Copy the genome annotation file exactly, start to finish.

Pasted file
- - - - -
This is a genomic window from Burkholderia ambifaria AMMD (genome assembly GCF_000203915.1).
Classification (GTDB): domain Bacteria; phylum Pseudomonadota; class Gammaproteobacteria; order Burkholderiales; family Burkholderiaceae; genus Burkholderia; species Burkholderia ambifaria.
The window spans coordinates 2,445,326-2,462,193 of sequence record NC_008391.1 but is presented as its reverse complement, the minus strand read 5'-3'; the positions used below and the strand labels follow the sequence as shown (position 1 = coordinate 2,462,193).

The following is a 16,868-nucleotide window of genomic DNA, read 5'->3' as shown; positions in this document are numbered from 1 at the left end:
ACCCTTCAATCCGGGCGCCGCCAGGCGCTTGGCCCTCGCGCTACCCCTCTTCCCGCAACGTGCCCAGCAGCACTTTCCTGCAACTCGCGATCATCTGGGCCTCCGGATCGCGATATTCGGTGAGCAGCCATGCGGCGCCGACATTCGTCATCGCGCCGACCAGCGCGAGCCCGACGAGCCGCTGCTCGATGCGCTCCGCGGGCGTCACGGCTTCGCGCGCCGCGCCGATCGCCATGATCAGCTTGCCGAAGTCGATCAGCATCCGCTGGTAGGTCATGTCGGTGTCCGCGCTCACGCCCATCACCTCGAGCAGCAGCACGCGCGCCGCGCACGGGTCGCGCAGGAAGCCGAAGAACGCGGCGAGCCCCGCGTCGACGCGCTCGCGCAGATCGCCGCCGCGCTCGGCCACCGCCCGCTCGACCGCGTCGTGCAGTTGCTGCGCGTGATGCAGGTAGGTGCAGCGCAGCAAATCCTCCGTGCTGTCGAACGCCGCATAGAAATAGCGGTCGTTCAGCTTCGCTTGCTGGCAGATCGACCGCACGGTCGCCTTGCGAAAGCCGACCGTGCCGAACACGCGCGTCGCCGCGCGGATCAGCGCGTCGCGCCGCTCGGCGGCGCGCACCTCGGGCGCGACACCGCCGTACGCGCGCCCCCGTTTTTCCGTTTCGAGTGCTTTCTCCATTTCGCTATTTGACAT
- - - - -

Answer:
This is a genomic window from Burkholderia ambifaria AMMD (genome assembly GCF_000203915.1).
Classification (GTDB): domain Bacteria; phylum Pseudomonadota; class Gammaproteobacteria; order Burkholderiales; family Burkholderiaceae; genus Burkholderia; species Burkholderia ambifaria.
The window spans coordinates 2,445,326-2,462,193 of sequence record NC_008391.1 but is presented as its reverse complement, the minus strand read 5'-3'; the positions used below and the strand labels follow the sequence as shown (position 1 = coordinate 2,462,193).

The following is a 16,868-nucleotide window of genomic DNA, read 5'->3' as shown; positions in this document are numbered from 1 at the left end:
ACCCTTCAATCCGGGCGCCGCCAGGCGCTTGGCCCTCGCGCTACCCCTCTTCCCGCAACGTGCCCAGCAGCACTTTCCTGCAACTCGCGATCATCTGGGCCTCCGGATCGCGATATTCGGTGAGCAGCCATGCGGCGCCGACATTCGTCATCGCGCCGACCAGCGCGAGCCCGACGAGCCGCTGCTCGATGCGCTCCGCGGGCGTCACGGCTTCGCGCGCCGCGCCGATCGCCATGATCAGCTTGCCGAAGTCGATCAGCATCCGCTGGTAGGTCATGTCGGTGTCCGCGCTCACGCCCATCACCTCGAGCAGCAGCACGCGCGCCGCGCACGGGTCGCGCAGGAAGCCGAAGAACGCGGCGAGCCCCGCGTCGACGCGCTCGCGCAGATCGCCGCCGCGCTCGGCCACCGCCCGCTCGACCGCGTCGTGCAGTTGCTGCGCGTGATGCAGGTAGGTGCAGCGCAGCAAATCCTCCGTGCTGTCGAACGCCGCATAGAAATAGCGGTCGTTCAGCTTCGCTTGCTGGCAGATCGACCGCACGGTCGCCTTGCGAAAGCCGACCGTGCCGAACACGCGCGTCGCCGCGCGGATCAGCGCGTCGCGCCGCTCGGCGGCGCGCACCTCGGGCGCGACACCGCCGTACGCGCGCCCCCGTTTTTCCGTTTCGAGTGCTTTCTCCATTTCGCTATTTGACAT